Thursday, November 02, 2006
What a wonderful story. This is a truly engrossing page-turner that hits almost all the right notes and meticulously paints a picture of a time when the world was much larger. Just as he’s about to graduate from college and take his final exams to become a veterinarian, Jacob Jankowski loses his parents in a tragic car accident. Finding they had mortgaged absolutely everything to put him through school, he despondently hops a freight only to find it’s a circus train. The Greatest Show on Earth it ain’t. The Benzini Bros. Circus is as third rate as it comes but Jacob finds work as a much-needed vet. Gruen did a ton of research and it shows–her evocation of this Depression-era circus, the language of the time and how a circus functions, day to day and town to town, is remarkable. The characters that people the circus are memorable and she manages to humanize the minor characters--the roustabouts, dwarves and cooch dancers--as well as the main characters like Uncle Al, the sadistic ringmaster and boss; August, the psychotic head animal trainer and his wife, the circus’ star, Marlena, whom Jacob falls for immediately; even Rosie the elephant. The only disappointment was the ending, part of which I could see coming a mile away. Still I cried like the fool I am for stories like this. This is a must-read.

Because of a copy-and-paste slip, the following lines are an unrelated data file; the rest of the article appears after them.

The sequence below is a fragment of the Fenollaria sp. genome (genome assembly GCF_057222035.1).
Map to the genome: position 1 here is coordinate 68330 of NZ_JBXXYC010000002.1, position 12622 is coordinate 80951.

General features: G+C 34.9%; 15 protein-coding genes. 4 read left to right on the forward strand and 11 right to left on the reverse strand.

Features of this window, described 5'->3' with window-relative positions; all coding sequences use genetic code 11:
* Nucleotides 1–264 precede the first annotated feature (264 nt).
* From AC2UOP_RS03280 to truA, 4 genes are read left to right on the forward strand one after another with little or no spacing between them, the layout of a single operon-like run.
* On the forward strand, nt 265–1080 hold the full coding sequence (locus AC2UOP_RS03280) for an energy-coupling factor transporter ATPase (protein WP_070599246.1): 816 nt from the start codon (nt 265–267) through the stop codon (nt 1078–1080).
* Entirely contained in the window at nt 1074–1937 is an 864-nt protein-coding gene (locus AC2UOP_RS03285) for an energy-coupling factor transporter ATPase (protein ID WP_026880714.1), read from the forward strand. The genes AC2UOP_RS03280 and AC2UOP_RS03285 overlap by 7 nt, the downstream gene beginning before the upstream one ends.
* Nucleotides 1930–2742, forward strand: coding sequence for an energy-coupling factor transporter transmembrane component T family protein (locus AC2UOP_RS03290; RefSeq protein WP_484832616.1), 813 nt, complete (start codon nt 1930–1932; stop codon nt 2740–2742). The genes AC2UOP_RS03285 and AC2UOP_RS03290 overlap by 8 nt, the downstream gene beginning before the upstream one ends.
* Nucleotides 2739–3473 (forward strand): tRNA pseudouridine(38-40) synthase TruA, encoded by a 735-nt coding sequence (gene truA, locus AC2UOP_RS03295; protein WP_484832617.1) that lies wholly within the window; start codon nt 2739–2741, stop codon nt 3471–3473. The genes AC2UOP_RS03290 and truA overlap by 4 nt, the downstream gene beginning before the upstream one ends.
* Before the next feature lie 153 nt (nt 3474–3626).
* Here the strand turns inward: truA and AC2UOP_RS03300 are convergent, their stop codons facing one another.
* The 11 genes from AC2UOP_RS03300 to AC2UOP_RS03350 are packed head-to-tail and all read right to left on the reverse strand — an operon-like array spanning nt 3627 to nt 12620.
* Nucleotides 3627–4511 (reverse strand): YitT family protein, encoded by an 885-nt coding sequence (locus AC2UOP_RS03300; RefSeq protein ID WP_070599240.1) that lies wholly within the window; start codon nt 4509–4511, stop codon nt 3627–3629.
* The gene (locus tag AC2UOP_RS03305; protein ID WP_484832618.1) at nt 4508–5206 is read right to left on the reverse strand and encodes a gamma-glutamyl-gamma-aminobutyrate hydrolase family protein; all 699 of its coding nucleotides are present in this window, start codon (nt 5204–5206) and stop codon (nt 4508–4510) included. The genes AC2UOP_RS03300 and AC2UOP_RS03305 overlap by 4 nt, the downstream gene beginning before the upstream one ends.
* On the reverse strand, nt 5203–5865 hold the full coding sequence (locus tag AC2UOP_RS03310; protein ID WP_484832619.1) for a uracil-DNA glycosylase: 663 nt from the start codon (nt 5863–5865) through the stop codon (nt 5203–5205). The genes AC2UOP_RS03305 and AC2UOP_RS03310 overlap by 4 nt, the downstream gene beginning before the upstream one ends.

Yes, that Harry Shearer, of The Simpsons and Spinal Tap fame. Set in Gammage (rhymes with damage, I’m guessing), NY, Shearer’s debut novel begins when an idea is hatched by the local politicos to reinvigorate the financially depressed town by opening an Indian casino. The rub is that there are no Indians so they call in an “expert” who makes a specious claim that most of the residents are 1/16 Filaquonsett, a tribe that used to live in the area but were relocated to reservations by the US government a generation or two before. From here, Shearer lets his zany & madcap cast of characters run the show all the while trying to comment on greed, big business, and political correctness. It only works occasionally. The peculiarities and peccadilloes of the townsfolk are forced, the commentaries on modern day
are thin and the ending falls flat. Still, Shearer can turn a phrase and does dash off some clever lines that caused me to laugh out loud a few times. Not what I had hoped for but not as terrible as it could have been. I can only hope he has another, better novel in him but it seems, after reading some of his non-fiction works that also weren’t as funny as we all know Harry Shearer is, perhaps he’s better off reading and acting out the writings of others.